Things To Consider
Before you dive headfirst into braids that spell out your postcode, there are some things to bear in mind if you want to keep your look more Lil Uzi Vert than Riff-Raff.
Men who’ve not leaned into the long hair trend can forget their dreams of cornrows. If you’ve got less than three inches of length then braids won’t hold, says Charmaine Haughton, a trichologist and owner of Nefertiti Hair & Beauty in London.
That’s the minimum, though – ideally you’ll have a lot more coverage; the further your barnet reaches, the more options you’ve got for creative braiding.
Your hair type will also dictate how your braids hold up. “Braids are possible on all hair types, says May, “but for optimal results and finished looks, wavy or curly hair is best suited.” Anything too fine or slippery can be hard to keep in place, so you may struggle with anything more intricate, or require a Post Office-worth of elastic bands to keep your braids neat.
You’d also be wise to avoid braids if your forehead is rapidly winning the battle against your hairline. Because the style exposes your scalp, it can make thinning or receding hair even more apparent.
Plus, you run the risk of making things worse. Tight braids, particularly those left in for months on end, can damage the root and exacerbate breakage and hair loss. When you eventually brush the braids out, you might end up with more in the bristles than on your scalp.
Types Of Braids
If your hair’s long enough then you can fashion loose braids and plaits at home (see below – although you might want to get a friend’s help). For more complicated styles, seek professional assistance. “It’s quite tricky to get right, particularly cornrows,” says May. “You do need a hair stylist who’s experienced in plaiting or braiding.” The risk of going solo is uneven braids that don’t look balanced on your head and fall out, or which end up too tight and damage your scalp.
Though each style differs by technique, the preparation for most braids is the same. Brush any tangles out of your hair then create a centre parting with the pointy end of a comb. Depending on whether you want your braids straight or patterned, separate your hair into sections. The size of the sections will dictate how big the braids are. If you just want a single braid, you can leave the rest of your hair untouched and then either have it dangle, Viking-style, or run it over or around your head and hold it in place with hairpins.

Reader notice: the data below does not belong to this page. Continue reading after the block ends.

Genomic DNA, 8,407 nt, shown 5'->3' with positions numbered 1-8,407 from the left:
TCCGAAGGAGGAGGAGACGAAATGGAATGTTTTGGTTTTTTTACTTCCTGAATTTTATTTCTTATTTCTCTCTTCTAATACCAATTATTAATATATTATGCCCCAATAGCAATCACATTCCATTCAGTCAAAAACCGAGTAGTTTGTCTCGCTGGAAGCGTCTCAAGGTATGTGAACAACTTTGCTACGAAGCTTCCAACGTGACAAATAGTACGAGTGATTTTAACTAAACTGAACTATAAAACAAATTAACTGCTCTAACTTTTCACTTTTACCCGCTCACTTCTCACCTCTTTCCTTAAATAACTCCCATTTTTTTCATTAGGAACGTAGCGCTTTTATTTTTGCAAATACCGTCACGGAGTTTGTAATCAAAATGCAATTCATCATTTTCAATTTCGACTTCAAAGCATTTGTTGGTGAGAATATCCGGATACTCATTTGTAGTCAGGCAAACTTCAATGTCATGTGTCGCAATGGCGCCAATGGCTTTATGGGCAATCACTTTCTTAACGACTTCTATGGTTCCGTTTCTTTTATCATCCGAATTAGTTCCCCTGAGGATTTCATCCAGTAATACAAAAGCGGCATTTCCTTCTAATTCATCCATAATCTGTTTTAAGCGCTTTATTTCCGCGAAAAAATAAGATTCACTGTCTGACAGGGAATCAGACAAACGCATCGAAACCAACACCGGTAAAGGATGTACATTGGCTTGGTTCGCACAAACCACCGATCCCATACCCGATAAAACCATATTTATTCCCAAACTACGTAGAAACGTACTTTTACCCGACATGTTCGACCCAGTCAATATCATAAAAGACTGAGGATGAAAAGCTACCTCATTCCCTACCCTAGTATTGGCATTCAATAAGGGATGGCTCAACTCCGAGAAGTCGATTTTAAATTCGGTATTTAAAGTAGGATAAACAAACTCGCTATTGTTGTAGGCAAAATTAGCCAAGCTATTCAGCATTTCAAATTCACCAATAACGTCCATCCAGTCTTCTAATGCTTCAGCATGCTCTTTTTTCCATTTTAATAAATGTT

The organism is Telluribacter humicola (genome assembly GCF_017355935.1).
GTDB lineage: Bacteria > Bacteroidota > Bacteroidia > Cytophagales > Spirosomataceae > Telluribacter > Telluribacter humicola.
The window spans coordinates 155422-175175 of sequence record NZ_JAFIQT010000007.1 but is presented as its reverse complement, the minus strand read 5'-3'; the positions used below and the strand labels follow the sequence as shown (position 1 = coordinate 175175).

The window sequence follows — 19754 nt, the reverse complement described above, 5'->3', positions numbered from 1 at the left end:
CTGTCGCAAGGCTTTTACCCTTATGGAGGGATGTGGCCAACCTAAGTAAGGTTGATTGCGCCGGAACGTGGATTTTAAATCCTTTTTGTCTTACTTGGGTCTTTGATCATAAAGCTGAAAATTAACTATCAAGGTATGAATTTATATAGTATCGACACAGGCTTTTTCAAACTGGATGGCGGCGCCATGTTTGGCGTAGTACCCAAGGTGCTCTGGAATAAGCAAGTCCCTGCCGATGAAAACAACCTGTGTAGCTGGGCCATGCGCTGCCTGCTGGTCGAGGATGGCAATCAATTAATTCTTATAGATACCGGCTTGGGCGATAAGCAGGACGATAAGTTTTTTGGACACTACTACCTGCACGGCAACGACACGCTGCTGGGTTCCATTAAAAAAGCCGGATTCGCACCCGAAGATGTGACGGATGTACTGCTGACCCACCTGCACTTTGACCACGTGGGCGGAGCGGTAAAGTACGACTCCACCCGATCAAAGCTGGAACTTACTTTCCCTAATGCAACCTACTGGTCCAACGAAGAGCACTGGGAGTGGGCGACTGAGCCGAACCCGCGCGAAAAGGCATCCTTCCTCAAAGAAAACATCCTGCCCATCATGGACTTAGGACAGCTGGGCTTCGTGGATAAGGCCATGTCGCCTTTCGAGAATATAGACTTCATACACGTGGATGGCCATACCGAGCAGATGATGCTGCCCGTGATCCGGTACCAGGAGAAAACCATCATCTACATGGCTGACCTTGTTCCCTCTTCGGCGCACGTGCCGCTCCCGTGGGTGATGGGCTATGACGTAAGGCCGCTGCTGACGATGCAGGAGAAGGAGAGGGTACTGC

Probably the most popular style for men, cornrows are tight braids worn close to the head. Single plaits or double braids give you the option of playing with texture and barbers can style them as intricately as you dare.
The fuss-free spin on cornrows, these can be ponytailed or left to hang free, depending on your mood. The look’s best with hair short enough that it won’t fall in your eyes.
If you can’t wait for your hair to grow out, box braids often add in extensions to give extra length. Be warned that all that extra hair can take several hours to braid, so bring a book.
As showcased by Vikings king Ragnar Lothbrok, this style pulls long hair back into a single, thick warrior braid. If your workplace is more spreadsheets than pillaging, maybe dial back the undercut slightly.
First seen on your 12-year-old sister, and now Jared Leto, this plaited style makes a standard ponytail feel like you’ve actually put some effort in. Just avoid combining with his all-Gucci wardrobe.
Braids With Bun
If you’re committed to your man bun, then introduce some texture by adding braids that run from your forehead into the topknot. Works well with one or multiple plaits.
Back in 2014, True Detective creator Cary Fukunaga swapped out his topknot for a pair of badass, shoulder-length braids. We’d advise following suit.
How To Style Braids At Home
If you’re going to try your hand, arm yourself with some stiffening products. The aim is for the hair to stay in position and not fall apart, which is why thicker or wavier hair tends to work best, but you can cheat your way to similar results. “We like to use products that give the hair a bit of texture without being too stiff and sticky,” says May. “Things like a waxy pomade or sea salt spray help add a little grip to your braid.”
Rocked recently by Kendrick and A$AP, cornrows are enjoying a surge in popularity, says Haughton. But the technique for crafting them remains much as it was when they were first fashioned around 5,000 years ago. The hair is split into three equal pieces, then plaited: left under middle; right under middle; repeat.
Pull each strand tight to keep the braid neat and continue from front to back until you run out of hair (try to use the same amount in each braid so it looks uniform). If your hair isn’t that grippy, wrap an elastic band around the end to keep the hair in place. You can then style your braids in anything from a loose ponytail to a topknot, or let them hang free.
For more involved styles, enlist the experts. It’s tricky enough shaving the hair on your neck, let alone trying to fashion intricate box braids back there, by feel alone.
How To Maintain Your Braids
Once they’re in, braids don’t need much upkeep. “You should put a do-rag on at night to keep them tidy,” says Haughton. This keeps the hair covered and stops grime or lint getting caught up in your braids. That’s important, because you can’t clean them as vigorously as you would unbraided hair, so gunk can easily build up. With washing, less is more, or they’ll fall apart.
“It depends on the type of braid,” says May, “but if you have small, tight braids, then make sure you moisturise the hair and your scalp with oil.” Look for products that contain shea butter or mafura oil, which keep your braids and the skin beneath hydrated.
“Be careful when shampooing your hair,” adds May. “When applying it, only run the shampoo along the length of the braid and don’t rub, as this will cause the braid to come apart.”